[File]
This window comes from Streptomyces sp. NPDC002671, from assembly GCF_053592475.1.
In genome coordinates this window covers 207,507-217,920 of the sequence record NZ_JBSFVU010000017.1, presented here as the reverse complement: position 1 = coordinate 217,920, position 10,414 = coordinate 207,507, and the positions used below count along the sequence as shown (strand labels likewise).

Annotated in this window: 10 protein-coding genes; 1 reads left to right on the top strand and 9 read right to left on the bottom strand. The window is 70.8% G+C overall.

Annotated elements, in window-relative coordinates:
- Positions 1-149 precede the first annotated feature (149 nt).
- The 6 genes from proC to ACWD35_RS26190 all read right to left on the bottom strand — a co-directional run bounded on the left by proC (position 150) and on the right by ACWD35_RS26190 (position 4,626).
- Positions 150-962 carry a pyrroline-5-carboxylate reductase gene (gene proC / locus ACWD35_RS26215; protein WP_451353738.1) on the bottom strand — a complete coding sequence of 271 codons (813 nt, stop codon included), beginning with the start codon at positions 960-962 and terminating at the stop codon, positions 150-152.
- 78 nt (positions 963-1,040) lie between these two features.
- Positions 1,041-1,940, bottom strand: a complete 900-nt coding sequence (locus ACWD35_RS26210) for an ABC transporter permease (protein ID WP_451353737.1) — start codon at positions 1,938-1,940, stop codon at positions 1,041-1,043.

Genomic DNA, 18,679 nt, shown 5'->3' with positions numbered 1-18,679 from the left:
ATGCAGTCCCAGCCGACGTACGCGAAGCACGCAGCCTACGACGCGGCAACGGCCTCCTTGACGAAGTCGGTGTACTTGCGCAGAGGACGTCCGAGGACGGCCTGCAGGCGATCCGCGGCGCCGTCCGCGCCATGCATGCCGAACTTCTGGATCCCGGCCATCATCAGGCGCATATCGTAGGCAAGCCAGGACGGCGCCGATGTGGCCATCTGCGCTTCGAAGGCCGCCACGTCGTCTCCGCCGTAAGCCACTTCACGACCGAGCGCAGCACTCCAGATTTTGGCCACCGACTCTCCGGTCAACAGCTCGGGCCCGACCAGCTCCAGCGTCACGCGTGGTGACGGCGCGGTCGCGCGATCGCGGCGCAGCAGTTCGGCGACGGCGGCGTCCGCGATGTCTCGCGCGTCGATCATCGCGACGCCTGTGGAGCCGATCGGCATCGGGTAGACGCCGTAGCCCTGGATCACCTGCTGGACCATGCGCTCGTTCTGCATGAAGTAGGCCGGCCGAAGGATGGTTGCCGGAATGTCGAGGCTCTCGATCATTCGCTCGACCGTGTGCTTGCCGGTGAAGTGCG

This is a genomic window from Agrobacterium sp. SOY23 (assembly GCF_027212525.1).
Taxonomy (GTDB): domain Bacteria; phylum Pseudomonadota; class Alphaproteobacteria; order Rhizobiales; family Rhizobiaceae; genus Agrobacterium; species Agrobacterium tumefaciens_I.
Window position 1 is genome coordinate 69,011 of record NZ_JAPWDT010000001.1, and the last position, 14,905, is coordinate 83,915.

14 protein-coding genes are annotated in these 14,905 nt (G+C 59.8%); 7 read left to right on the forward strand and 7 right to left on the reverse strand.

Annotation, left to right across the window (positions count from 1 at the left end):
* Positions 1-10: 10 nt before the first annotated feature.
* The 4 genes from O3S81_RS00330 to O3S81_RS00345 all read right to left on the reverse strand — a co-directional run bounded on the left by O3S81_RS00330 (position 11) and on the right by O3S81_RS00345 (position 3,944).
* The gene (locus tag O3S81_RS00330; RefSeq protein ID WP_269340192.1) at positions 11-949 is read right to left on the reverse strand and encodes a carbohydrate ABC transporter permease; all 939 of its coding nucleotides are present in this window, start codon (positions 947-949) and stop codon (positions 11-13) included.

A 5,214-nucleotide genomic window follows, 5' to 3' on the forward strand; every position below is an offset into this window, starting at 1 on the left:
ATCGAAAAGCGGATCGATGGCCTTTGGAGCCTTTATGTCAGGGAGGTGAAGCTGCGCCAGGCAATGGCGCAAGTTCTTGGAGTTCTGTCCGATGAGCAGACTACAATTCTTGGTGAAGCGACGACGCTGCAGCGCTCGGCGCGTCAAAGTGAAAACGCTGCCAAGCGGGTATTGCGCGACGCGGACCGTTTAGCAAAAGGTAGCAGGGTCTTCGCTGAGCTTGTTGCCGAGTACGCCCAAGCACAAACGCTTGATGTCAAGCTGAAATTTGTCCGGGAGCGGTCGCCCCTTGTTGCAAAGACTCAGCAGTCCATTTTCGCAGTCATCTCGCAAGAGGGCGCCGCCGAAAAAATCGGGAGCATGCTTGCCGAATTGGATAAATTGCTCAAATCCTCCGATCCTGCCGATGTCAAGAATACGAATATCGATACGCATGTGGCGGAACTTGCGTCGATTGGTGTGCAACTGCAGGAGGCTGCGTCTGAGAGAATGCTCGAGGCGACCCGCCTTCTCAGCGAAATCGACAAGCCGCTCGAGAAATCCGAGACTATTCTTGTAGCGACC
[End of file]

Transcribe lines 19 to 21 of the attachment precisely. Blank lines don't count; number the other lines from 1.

* The gene (locus tag O3S81_RS00330; RefSeq protein ID WP_269340192.1) at positions 11-949 is read right to left on the reverse strand and encodes a carbohydrate ABC transporter permease; all 939 of its coding nucleotides are present in this window, start codon (positions 947-949) and stop codon (positions 11-13) included.

A 5,214-nucleotide genomic window follows, 5' to 3' on the forward strand; every position below is an offset into this window, starting at 1 on the left:
ATCGAAAAGCGGATCGATGGCCTTTGGAGCCTTTATGTCAGGGAGGTGAAGCTGCGCCAGGCAATGGCGCAAGTTCTTGGAGTTCTGTCCGATGAGCAGACTACAATTCTTGGTGAAGCGACGACGCTGCAGCGCTCGGCGCGTCAAAGTGAAAACGCTGCCAAGCGGGTATTGCGCGACGCGGACCGTTTAGCAAAAGGTAGCAGGGTCTTCGCTGAGCTTGTTGCCGAGTACGCCCAAGCACAAACGCTTGATGTCAAGCTGAAATTTGTCCGGGAGCGGTCGCCCCTTGTTGCAAAGACTCAGCAGTCCATTTTCGCAGTCATCTCGCAAGAGGGCGCCGCCGAAAAAATCGGGAGCATGCTTGCCGAATTGGATAAATTGCTCAAATCCTCCGATCCTGCCGATGTCAAGAATACGAATATCGATACGCATGTGGCGGAACTTGCGTCGATTGGTGTGCAACTGCAGGAGGCTGCGTCTGAGAGAATGCTCGAGGCGACCCGCCTTCTCAGCGAAATCGACAAGCCGCTCGAGAAATCCGAGACTATTCTTGTAGCGACC